While much of the world is reopening and life for those vaccinated has returned to a new normal, many nursing home residents are still living under lockdown after lockdown. A single COVID-19 case in a nursing home can trigger a two-week lockdown for all residents—longer if cases have spread—and a return to the isolation that has impacted so many of us throughout the course of last year. Even before the pandemic, there were questions around the quality of care delivered in long term care facilities, but throughout the pandemic the vulnerability of nursing home residents become ever more apparent.
When the pandemic hit, all of us were at risk of infection, but nursing home residents were in a uniquely hazardous position. This was partly because of the communal nature of long term care housing, but also because of how closely residents interact with a rotating cast of caregivers and staff, many of whom care for multiple residents in ways that can easily spread disease, like feeding them or brushing their teeth. Though nursing home residents and staff were among those who needed the most protection in the face of the disease, they were often last on the list of those to receive it. Across the US, there were widespread reports of understaffing and a lack of personal protective equipment in nursing homes, two areas of neglect that were later shown to be key drivers of the spread of COVID-19 in long term care facilities.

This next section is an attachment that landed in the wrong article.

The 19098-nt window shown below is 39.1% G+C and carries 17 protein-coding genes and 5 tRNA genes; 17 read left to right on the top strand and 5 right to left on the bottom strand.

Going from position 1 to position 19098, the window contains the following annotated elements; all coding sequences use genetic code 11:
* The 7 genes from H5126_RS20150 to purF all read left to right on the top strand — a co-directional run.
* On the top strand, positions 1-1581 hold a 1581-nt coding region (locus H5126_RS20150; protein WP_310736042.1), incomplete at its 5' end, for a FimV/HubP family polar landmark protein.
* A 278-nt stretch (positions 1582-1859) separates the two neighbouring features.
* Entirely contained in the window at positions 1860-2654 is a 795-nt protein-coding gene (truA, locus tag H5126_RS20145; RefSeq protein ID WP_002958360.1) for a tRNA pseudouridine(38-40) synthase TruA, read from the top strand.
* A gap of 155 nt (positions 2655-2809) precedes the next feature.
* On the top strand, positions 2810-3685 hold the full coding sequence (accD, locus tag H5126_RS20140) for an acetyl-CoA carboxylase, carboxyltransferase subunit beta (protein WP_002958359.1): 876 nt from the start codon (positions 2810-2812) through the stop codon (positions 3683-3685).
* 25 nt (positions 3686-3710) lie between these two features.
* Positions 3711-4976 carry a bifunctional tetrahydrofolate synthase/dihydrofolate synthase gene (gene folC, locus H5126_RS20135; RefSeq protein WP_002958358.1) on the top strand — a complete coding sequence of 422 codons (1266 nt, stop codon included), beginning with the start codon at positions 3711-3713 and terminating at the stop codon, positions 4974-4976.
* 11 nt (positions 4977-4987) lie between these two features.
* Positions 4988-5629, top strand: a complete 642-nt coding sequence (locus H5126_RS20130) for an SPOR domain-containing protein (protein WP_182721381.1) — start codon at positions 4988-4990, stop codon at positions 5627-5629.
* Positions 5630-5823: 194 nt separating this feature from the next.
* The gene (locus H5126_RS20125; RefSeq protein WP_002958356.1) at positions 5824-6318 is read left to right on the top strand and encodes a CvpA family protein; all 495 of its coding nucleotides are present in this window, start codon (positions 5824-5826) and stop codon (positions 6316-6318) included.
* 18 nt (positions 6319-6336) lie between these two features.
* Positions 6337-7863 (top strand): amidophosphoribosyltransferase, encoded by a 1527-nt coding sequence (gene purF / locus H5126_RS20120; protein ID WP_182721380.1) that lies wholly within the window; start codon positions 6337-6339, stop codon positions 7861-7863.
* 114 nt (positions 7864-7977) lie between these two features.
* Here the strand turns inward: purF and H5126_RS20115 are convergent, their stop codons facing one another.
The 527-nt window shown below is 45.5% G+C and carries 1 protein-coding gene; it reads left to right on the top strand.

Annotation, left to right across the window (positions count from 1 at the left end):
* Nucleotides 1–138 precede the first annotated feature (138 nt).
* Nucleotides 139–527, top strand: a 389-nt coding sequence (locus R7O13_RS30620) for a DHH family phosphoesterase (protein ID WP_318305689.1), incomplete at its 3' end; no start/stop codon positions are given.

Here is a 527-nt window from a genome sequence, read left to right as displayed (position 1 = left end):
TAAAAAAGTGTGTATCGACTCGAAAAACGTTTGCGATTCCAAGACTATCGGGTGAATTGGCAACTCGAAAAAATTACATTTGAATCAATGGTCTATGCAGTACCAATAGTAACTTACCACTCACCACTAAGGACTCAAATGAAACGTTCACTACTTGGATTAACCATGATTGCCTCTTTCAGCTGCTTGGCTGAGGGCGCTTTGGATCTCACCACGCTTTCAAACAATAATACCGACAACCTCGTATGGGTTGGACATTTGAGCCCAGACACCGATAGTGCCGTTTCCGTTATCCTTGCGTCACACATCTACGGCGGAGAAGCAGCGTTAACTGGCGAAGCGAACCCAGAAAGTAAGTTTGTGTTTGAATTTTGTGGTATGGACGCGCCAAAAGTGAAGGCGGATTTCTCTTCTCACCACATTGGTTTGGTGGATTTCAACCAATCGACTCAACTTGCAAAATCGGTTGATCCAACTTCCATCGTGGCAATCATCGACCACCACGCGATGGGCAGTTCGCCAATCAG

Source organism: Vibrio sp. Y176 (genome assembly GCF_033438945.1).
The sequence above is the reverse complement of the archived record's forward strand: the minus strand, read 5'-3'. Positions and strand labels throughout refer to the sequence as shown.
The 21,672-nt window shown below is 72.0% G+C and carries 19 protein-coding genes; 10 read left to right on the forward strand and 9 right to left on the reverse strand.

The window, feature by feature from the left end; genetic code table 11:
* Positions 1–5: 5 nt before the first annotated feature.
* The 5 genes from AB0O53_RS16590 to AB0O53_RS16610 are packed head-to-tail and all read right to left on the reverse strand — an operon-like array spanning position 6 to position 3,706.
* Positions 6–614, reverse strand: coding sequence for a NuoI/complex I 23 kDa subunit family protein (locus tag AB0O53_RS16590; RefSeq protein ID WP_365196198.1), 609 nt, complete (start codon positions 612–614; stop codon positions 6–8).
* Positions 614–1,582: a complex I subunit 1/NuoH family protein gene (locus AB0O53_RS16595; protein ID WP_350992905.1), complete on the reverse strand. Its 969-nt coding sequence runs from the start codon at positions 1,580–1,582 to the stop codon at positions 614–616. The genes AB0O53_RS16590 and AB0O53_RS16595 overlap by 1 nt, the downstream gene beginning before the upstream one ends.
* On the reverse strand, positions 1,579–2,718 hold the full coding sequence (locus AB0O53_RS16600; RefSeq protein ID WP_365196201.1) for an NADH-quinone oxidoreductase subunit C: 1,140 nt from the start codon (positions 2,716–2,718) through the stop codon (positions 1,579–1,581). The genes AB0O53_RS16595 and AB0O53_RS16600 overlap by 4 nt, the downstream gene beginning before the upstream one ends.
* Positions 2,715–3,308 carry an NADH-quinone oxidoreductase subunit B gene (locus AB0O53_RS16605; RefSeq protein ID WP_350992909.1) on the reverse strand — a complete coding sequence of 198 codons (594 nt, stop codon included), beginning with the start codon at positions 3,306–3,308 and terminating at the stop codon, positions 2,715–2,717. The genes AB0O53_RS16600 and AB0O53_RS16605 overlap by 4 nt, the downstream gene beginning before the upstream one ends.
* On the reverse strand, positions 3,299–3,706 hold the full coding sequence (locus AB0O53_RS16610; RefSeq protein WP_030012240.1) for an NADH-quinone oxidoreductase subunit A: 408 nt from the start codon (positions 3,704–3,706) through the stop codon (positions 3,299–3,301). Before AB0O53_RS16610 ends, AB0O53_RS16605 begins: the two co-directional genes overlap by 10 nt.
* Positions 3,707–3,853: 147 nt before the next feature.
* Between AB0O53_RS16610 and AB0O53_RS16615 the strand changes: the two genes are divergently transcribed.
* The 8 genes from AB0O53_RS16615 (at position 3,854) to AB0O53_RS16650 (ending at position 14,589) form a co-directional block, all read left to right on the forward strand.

The unfortunate result is seen in the lives of those lost—nearly 31 percent, or roughly one-third, of COVID-19 deaths in the US are linked to nursing homes. In five states alone, the number of deaths of nursing home residents due to COVID-19 accounts for either half or more of all recorded fatalities. While the fatality rate for COVID-19 across the US hovers around two percent, in nursing homes the rate is significantly higher, at ten percent. While a reckoning with our failures over the past year may help us improve nursing home care in the years to come, the challenges to delivering higher quality care have only grown.
Nursing home costs have skyrocketed due to the pandemic, with many for-profit homes no longer able to keep up. Demands for personal protective equipment and other needed supplies have driven part of the increases in costs, but the real burden is the demand for additional staff to provide better care. Prior to the pandemic, many nursing homes weren’t meeting Medicare’s minimum staffing requirements, which are undoubtedly one of the key factors in determining a nursing home resident’s quality of care. Now, with the failures of the past year, nursing homes have been asked to not only meet these requirements but ensure there are necessary staff on hand to ensure these requirements are met even when a number of staff are out on sick leave or required to quarantine due to exposure to COVID-19.